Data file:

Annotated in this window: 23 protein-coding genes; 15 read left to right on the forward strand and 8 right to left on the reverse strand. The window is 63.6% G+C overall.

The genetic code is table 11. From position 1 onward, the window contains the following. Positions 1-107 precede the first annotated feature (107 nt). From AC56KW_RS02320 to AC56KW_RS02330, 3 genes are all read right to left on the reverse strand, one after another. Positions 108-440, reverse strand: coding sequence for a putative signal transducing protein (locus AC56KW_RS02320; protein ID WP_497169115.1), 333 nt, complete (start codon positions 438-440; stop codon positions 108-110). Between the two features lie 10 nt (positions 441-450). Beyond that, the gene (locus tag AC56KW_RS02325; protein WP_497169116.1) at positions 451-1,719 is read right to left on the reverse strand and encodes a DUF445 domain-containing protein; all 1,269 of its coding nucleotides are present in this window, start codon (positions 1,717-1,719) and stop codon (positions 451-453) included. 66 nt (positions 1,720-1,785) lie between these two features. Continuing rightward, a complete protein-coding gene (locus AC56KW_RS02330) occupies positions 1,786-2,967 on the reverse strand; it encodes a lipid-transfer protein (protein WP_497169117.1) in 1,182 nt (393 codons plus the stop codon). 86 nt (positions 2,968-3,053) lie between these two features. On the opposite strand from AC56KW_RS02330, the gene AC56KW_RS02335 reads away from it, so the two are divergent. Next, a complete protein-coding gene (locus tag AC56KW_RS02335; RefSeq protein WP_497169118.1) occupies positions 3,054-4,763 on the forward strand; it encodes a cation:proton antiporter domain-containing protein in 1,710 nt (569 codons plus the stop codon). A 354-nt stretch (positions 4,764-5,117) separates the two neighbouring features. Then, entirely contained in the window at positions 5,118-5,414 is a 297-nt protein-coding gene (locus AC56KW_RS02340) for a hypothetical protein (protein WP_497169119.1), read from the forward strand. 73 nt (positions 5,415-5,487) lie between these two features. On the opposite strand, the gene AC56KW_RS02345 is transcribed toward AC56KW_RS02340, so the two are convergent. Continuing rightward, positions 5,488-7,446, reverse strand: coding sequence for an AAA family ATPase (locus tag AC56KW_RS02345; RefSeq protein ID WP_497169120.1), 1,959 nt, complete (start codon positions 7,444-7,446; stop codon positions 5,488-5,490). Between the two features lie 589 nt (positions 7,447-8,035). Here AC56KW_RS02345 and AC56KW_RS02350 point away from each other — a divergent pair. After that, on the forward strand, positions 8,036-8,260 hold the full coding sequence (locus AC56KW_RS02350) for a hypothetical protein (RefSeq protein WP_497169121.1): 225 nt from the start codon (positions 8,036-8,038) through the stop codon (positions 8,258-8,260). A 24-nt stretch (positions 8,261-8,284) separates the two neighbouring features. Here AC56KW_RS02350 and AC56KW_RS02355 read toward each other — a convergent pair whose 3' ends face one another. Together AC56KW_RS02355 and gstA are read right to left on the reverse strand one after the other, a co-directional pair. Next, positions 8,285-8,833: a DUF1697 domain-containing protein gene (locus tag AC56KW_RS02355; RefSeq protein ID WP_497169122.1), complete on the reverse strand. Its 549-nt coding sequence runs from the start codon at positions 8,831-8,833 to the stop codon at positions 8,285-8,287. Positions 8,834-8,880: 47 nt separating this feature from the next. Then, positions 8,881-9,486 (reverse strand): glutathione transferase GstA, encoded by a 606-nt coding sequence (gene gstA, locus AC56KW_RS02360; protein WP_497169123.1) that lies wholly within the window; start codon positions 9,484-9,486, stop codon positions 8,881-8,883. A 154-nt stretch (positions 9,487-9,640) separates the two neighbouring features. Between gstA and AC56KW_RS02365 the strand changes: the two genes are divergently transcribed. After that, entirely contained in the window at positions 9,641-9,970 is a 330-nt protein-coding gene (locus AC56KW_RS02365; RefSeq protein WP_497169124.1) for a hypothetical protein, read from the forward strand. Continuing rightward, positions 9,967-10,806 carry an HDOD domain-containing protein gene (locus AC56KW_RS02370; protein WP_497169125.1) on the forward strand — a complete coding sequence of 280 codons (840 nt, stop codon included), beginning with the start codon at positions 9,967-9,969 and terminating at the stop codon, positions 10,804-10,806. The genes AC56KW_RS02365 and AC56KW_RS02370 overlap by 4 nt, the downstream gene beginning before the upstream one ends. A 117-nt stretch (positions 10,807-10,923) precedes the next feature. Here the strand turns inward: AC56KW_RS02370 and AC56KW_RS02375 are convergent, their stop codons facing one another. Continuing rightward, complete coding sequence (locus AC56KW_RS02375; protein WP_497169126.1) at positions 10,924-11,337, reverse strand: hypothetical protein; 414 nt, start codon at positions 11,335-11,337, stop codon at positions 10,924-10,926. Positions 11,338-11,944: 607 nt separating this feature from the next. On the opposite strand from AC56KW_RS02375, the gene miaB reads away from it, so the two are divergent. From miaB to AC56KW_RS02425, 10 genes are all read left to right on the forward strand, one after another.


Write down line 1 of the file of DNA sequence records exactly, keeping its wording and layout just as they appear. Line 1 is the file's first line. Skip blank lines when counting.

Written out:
Annotated in this window: 23 protein-coding genes; 15 read left to right on the forward strand and 8 right to left on the reverse strand. The window is 63.6% G+C overall.